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How do wind and solar projects benefit farmers and rural communities?

Wind and solar energy preserve the wide open spaces of rural America, affords long-term protection to farmland and agriculture, and boosts the economy in small towns and rural communities.


Once a turbine or solar panel gets the green light, this creates hundreds of new jobs across a multitude of industries to build it from the ground up. In the Midwest, one in five clean energy jobs (158,000) are located in rural areas. At the end of 2020, the clean power sector had a workforce of 415,000 Americans.  When projects are complete, wind and solar projects become a new town employer, creating full-time jobs for technicians, site managers and office staff.

The Rocky Mountain Institute reports about 54 GW of wind and solar projects that are slated to come online in 2030 will employ 40,000 workers during the construction phase, and deliver $2.3 billion in annual wages, and $3.7 billion in annual wages for 38,000 workers in operations and maintenance (O&M) positions that support new and existing wind and solar capacity.


Since 2005, $334 billion in project investments have been made according to the American Clean Power Association 2020 Annual Market Report. ACPA reports that in 2020, clean power projects brought in $39 billion in new investment, an estimated $1.7 billion in state and local taxes, and and nearly $800 million in land lease payments were made to landowners across the nation.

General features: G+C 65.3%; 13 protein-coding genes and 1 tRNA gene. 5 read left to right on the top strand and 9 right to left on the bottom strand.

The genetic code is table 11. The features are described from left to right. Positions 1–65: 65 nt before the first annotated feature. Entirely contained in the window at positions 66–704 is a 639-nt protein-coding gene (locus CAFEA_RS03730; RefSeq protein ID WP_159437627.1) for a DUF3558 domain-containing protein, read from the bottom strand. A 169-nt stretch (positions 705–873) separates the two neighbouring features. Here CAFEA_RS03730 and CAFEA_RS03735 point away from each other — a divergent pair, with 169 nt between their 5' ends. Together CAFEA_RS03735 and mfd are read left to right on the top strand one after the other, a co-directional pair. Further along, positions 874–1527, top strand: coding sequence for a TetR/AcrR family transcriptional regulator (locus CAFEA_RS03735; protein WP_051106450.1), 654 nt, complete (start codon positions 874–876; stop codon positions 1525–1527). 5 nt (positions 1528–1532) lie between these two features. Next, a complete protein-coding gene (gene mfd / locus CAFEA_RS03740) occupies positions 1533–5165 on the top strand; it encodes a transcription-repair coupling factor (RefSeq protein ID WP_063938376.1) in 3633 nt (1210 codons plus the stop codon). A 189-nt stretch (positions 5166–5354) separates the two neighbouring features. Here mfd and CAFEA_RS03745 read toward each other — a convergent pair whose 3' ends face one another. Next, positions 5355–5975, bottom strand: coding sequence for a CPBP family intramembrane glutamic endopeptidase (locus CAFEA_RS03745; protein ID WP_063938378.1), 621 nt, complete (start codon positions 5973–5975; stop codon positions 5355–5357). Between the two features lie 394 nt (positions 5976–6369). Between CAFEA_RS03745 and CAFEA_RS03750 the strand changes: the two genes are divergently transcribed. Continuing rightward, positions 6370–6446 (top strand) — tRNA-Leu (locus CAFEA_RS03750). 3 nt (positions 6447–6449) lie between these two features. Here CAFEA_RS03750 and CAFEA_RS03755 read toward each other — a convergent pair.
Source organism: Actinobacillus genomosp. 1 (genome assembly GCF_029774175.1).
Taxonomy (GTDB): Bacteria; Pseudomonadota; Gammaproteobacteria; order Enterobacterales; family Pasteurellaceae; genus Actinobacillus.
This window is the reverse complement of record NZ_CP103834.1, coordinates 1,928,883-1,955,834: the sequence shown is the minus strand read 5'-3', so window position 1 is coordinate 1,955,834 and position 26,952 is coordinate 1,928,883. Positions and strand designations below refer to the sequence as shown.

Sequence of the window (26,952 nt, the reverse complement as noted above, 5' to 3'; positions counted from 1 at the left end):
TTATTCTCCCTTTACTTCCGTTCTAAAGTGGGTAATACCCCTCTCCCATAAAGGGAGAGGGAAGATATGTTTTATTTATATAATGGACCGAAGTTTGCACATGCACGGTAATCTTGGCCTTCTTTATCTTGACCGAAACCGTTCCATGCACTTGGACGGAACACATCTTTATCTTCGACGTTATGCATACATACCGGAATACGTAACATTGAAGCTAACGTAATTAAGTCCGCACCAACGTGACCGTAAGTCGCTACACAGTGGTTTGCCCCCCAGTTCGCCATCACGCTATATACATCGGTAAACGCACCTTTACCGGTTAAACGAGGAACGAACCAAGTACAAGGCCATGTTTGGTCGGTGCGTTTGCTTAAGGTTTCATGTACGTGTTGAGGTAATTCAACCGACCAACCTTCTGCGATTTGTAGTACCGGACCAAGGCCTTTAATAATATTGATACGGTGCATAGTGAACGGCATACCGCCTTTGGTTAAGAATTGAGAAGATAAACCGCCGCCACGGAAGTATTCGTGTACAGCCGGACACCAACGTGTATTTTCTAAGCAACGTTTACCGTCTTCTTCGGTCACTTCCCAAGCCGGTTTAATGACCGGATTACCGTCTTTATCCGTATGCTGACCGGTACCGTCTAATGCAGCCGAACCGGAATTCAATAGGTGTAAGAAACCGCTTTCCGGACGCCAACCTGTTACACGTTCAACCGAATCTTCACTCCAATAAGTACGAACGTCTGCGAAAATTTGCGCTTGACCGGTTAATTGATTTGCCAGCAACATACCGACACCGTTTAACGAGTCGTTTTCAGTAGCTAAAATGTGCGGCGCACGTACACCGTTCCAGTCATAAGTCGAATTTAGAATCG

Midwestern counties use wind and solar production tax revenue for improvements to infrastructure, schools, and funding for projects that benefit the surrounding community – including lowering the county tax levy.


Farmers and other rural landowners hosting clean power projects on their land receive an extra source of income through annual land lease payments. In 2020, landowners received $1.3 billion in lease payments, and these numbers are increasing as more development is in the works.


Renewable energy developments also attract both temporary and permanent members of the community, which is great news for the local economy. Local businesses, such as hotels, gas stations and restaurants see extra cash flowing into their businesses from construction workers looking for accommodations and frequenting their establishments during the building phase. Building and construction supply companies also benefit from this development. When the project is complete, full-time employees move into the community, eat at local restaurants, purchase real estate, shop at the grocery store and enroll their children in the public schools. And, the projects often establish ongoing relationships with local businesses, like service stations and hardware stores, to service equipment and purchase supplies.

Visit our Blog for several articles on how renewable energy benefits rural America.